17. It is necessary to provide that Subsection 1 is an enabling provision. An applicant in an appeal relating to a particular service may require other facilities of use mentioned in sections (a) and (b) of these clauses. Clause (a) provides for exemptions from ownership and division as well as separate ownership of the property in addition to a given performance. The mandate of Article 22(2) is that the General Court shall not grant an appeal under points (a) and (b) of paragraph 1 unless explicitly invoked. It follows that no court may grant exemption for the ownership of immovable property or other immovable property, which is the subject of the contract of sale for which a particular supply is claimed, unless ownership of the property is expressly determined`. To be successful, an applicant must prove facts that would demonstrate availability and availability at all times. It is not enough to show willpower until the moment of legal action, but the conduct must be such that the will and availability are revealed at all times, from the date of the contract to the decree through the appeal. This principle has been set out in the following judgments: but I have more difficulty with the second point raised in the case.
I understand that if one of the parties intends to enter into a contract on a number of terms and the other intends to enter into a contract on another set of conditions or, as is sometimes said, where the parties are not ad idem, there is no contract unless the circumstances are such that one of the parties cannot deny, that she has accepted the conditions of others. The rule of law is the rule of law that was established in Freeman v Cooke.  If, whatever the real intention of a human being, he behaves in such a way that a reasonable man believes that he accepts the conditions proposed by the other party and that other party, according to that belief, enters into the contract with him, the man who behaves in this way would be as bound as if he intended to: to approve the terms of the other party. In I.S. Sikandar v. K. Subramani, the Supreme Court held that in the event of failure to pray for dismissal and to declare termination unlawful, additional facilitation for the execution of the terminated agreement could not be granted: “24. In many cases, the term “availability and availability” was interpreted even before its inclusion in section 16(c) of the Specific Relief Act 1963.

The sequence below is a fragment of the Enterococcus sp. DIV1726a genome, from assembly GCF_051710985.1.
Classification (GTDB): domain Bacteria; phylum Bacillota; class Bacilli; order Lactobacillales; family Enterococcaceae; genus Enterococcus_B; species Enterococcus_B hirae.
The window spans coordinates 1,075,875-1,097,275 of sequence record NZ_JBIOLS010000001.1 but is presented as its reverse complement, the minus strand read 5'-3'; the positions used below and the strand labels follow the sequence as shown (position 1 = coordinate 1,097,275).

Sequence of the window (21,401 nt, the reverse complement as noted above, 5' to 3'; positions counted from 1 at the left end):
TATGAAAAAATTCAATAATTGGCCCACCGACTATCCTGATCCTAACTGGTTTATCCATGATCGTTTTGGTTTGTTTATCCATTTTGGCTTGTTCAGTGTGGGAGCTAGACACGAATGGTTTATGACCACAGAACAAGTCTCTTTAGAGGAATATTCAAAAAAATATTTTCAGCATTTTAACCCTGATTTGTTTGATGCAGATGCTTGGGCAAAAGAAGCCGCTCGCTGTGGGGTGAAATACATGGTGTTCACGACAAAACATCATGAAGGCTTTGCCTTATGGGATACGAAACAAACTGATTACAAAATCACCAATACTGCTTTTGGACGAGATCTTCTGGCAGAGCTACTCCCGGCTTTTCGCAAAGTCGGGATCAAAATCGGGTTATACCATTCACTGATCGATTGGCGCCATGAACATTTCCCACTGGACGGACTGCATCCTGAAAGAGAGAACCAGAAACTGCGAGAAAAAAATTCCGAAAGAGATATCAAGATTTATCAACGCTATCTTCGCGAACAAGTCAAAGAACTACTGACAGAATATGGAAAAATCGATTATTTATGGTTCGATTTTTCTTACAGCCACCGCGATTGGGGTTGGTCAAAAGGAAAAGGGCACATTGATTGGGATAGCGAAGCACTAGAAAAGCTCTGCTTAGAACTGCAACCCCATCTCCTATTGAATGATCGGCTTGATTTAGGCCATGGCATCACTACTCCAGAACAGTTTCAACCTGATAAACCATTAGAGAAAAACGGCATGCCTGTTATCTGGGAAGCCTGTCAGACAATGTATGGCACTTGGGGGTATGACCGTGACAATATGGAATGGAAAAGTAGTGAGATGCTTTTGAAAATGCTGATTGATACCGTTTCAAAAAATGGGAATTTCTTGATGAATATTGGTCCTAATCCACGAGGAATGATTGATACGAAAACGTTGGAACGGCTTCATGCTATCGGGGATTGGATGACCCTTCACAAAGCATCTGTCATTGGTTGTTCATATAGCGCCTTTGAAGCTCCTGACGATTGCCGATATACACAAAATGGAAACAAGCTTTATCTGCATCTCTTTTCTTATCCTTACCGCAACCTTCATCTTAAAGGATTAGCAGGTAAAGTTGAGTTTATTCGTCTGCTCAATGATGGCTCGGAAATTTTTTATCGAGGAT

In considering how and how the applicant must prove his financial availability: In order to be able to assert the actual performance of the contract/agreement, the Privy Council endorsed Chagla`s opinion, Actg.C.J., in a high-level case before the Indian courts (Bombay) in the case of Bank of India Ltd v Jamsetji A.H. Chinoy, and found, inter alia, that contracts and agreements are important for all entities. . . .